Walter Devereux, first earl of Essex, and the colonization of north-east Ulster, 1573–6
Between the summer of 1573 and the autumn of 1575 one of the rising figures of the Elizabethan court, Walter Devereux, first earl of Essex, attempted to colonize the north-east of the province of Ulster in Ireland. This ‘enterprise’, as Essex termed it, was undertaken with the aim of prising these lands away from the Irish lords of the region and planting colonies of English settlers there. Essex’s project was to end in utter failure, and his effort has become notorious for the atrocities perpetrated by his forces at Belfast in 1574 and on Rathlin Island in 1575. When Essex died in Dublin in 1576, his personal wealth had been decimated and Ulster remained as firmly resistant to crown encroachments as it had been in 1573. Moreover, the patrimony of his son and heir, Robert Devereux, had been considerably compromised, with major implications for the career of the more infamous second earl. This book presents the first full account of Essex’s ‘enterprise’.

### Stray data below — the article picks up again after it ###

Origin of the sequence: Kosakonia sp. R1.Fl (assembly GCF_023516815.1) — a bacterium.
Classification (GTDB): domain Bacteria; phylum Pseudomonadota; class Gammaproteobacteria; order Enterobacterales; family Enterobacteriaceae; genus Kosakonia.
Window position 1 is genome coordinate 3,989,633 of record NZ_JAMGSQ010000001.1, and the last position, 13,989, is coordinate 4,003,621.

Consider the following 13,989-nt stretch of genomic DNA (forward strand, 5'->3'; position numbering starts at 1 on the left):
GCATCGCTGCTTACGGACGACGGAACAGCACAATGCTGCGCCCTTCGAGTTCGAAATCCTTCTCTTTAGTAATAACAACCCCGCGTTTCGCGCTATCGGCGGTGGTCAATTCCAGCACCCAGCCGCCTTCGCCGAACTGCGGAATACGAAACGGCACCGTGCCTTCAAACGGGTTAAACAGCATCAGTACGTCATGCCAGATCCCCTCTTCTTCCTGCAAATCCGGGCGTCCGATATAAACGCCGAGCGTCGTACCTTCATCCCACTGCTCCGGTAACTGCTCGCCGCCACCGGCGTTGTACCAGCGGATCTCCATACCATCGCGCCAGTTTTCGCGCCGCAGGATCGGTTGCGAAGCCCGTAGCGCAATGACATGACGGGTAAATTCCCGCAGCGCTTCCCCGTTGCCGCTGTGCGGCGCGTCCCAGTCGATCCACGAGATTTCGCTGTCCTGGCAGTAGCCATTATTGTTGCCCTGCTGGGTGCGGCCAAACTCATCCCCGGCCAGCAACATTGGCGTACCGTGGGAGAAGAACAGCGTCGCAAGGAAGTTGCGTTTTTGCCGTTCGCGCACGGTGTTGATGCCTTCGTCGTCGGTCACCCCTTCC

In doing so it sheds light on the nature of Tudor government in mid-Elizabethan Ireland, and the limitations of the early modern state.
David Heffernan is a historian of Tudor and early Stuart Ireland. He currently holds an R.J. Hunter postdoctoral fellowship from the Royal Irish Academy at Queen's University Belfast.